When Jonathan Caras and his co-founders created Glide in 2013, he expected it would appeal to families and friends that wanted to communicate via video, but didn’t want to bother with syncing schedules for Skype calls.
“I wanted to create a way to quickly send a short video,” Caras tells Quartz. “It seemed like me and the rest of the world were just not interested in getting on a call.”
Caras and his co-founders envisioned Glide to be like WhatsApp but for video messages, where users send short clips of themselves. But once Glide hit the app stores, and accumulated 10 million users worldwide, the team realized they had accidentally created something quite different—a hit among America’s hearing impaired.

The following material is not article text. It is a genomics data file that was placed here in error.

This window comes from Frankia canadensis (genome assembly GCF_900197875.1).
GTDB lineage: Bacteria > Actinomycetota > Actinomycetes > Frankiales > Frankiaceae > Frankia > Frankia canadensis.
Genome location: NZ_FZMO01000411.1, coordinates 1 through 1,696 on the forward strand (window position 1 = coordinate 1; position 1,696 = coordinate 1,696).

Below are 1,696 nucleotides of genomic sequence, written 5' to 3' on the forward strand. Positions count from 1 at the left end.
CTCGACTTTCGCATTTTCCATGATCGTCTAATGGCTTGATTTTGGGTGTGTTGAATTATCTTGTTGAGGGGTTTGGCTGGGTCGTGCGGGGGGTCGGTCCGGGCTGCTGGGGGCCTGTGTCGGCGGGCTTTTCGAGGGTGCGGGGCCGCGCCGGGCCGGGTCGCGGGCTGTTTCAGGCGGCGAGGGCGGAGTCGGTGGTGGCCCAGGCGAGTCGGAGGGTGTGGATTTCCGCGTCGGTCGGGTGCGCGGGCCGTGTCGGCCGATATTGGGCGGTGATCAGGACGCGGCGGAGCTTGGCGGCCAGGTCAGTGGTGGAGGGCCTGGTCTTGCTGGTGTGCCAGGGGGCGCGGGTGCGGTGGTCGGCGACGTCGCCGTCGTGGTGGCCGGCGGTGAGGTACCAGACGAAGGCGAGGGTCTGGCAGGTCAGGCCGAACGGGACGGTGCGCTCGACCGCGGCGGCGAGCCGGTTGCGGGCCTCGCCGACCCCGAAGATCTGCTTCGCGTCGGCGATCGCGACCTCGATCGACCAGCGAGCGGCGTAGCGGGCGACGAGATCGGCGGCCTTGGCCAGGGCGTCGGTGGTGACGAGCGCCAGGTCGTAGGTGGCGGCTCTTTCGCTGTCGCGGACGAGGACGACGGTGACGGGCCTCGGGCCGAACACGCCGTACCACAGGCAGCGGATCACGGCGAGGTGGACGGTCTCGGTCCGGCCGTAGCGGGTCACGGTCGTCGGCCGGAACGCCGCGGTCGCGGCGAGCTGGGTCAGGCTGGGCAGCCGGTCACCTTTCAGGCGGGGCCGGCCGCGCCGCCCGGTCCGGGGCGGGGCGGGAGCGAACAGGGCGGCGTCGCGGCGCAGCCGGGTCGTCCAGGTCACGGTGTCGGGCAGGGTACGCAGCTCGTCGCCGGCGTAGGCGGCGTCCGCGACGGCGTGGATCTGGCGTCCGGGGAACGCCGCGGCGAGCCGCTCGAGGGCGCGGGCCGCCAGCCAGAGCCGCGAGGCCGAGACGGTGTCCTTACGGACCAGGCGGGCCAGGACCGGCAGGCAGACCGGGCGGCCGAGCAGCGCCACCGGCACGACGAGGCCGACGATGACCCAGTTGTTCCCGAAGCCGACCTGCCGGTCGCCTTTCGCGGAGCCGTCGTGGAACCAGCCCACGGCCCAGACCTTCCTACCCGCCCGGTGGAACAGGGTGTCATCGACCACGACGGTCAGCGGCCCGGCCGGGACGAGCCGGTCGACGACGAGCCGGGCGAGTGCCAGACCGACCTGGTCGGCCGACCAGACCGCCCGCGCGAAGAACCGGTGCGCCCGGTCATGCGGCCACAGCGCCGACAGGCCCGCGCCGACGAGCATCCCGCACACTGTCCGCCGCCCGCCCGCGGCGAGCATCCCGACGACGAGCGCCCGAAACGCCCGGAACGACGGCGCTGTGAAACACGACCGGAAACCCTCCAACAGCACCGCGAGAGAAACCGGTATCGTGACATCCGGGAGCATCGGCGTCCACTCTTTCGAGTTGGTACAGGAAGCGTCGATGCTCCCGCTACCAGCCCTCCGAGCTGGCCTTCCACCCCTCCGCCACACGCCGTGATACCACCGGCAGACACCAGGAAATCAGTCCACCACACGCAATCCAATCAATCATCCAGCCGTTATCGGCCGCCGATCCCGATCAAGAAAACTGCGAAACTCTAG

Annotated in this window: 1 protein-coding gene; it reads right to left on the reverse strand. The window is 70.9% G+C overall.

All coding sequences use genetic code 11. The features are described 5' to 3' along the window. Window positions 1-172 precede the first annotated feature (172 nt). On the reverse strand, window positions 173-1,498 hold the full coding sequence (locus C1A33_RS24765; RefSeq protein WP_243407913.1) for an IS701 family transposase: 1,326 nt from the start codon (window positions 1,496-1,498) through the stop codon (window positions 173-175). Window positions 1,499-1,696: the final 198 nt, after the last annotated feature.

The Jerusalem-based team first realized their app was popular among the deaf in August 2014, when it was about a year old. Their most-requested new feature was unusually mundane—subtitles for their marketing materials. After probing…